As a general rule, when looking at your pet from above, you should see a distinct tuck at your cat’s waist. And from the side, you should be able to easily feel — but not see — its ribs. For a quick guide to see what your cat should look like, click here.
First Thing’s First: Visit Your Veterinarian
Exercise will help your cat lose weight, improve overall health, banish boredom, improve your bond and best of all, it’s super fun! Daily activity will also help keep your cat’s muscles flexible and strong, and keep the mind engaged.
But before you get started, it’s important to talk to your veterinarian first. If your cat is overweight, it can cause more harm than good, especially if she has arthritis or is recovering from surgery. Your veterinarian can do a wellness check, address any underlying conditions that may cause your cat to gain weight (like hypothyroidism), and work with you to set up a personalized, or “cat-alized,” exercise and diet plan.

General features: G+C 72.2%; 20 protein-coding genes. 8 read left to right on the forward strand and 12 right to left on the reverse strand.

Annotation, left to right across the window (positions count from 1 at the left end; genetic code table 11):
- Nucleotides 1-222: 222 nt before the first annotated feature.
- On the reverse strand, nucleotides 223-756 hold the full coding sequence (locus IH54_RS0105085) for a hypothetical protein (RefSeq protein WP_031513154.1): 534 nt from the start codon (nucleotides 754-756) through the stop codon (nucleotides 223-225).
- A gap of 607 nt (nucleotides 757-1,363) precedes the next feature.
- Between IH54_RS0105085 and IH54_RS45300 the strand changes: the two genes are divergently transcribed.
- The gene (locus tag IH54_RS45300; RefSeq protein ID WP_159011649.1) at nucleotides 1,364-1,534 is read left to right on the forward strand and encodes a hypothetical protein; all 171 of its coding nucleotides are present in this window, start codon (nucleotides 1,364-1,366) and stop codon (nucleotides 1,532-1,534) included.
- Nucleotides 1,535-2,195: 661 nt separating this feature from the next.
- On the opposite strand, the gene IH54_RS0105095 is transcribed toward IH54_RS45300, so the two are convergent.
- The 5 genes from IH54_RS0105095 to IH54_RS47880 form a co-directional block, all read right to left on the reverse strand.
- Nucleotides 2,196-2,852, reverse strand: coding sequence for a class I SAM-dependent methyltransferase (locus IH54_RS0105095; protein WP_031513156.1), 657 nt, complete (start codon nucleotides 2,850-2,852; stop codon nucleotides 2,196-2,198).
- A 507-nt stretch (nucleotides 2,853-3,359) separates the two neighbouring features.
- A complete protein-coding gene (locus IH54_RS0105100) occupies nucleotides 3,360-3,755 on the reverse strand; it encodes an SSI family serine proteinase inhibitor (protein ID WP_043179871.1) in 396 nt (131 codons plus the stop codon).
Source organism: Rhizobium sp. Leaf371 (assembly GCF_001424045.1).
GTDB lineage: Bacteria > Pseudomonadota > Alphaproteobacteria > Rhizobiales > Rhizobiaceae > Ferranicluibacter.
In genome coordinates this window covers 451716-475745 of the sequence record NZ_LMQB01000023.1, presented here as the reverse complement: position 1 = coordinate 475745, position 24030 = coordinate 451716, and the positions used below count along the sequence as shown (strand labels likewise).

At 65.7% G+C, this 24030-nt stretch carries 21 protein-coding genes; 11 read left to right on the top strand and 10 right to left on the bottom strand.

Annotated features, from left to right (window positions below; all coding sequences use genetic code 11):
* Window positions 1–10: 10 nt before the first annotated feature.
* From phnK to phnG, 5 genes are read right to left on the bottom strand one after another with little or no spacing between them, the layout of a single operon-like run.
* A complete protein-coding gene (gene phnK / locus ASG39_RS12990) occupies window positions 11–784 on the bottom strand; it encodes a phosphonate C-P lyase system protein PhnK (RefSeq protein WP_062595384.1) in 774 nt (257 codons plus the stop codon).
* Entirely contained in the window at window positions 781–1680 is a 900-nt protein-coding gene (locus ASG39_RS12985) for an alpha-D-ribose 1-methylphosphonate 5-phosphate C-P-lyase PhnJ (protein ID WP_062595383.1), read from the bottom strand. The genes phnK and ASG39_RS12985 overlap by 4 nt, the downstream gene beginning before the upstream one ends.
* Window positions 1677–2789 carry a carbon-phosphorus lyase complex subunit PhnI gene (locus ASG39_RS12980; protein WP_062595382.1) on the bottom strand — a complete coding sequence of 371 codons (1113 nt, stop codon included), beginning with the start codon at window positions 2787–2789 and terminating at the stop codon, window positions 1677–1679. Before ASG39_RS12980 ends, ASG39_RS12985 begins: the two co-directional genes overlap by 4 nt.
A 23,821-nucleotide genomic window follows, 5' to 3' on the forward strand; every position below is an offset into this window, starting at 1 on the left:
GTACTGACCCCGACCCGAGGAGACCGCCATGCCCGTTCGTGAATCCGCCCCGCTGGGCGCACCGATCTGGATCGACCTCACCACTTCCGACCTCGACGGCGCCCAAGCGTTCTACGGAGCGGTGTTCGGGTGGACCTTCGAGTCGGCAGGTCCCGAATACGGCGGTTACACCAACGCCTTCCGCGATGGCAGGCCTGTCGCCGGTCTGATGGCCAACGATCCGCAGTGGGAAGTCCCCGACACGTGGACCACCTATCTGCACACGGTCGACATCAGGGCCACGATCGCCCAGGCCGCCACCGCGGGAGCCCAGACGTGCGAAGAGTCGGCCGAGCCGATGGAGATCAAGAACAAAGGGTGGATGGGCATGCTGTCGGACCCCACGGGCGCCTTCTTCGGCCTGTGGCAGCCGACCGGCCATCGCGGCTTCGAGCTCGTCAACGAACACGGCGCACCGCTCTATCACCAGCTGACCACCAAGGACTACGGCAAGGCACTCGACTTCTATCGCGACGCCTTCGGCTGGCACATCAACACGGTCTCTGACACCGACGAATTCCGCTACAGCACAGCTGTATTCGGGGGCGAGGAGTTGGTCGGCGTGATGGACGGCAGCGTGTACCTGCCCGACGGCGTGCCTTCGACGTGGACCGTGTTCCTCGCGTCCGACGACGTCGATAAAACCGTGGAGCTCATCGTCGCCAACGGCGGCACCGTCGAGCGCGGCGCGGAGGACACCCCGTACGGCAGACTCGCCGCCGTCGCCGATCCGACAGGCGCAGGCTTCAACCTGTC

Activities That’ll Get Your Cat Off the Couch
Cats can be quite self-sufficient and independent, but it doesn’t mean they don’t want to play with you. They just need the tools and motivation to make it a daily habit. Hiding kitty’s food, creating climbing and scratching surfaces and high perches along with interactive toys, outside enclosures and even training your cat to take a walk on a leash will help your cat get moving.
Aim for two to three five-minute intense play periods each day. Kittens and younger cats will readily engage in play or find their own, while older and more overweight felines may need a bit more encouragement and shorter play times, so start slow. Here are some fun activities to try with your feline:
Make Them “Hunt” Food: Cats are domesticated but they still are natural predators. To tap into this drive, and get your feline moving separate her daily portion of food into three to five meals and hide the bowls around the house or in food puzzle toys like these.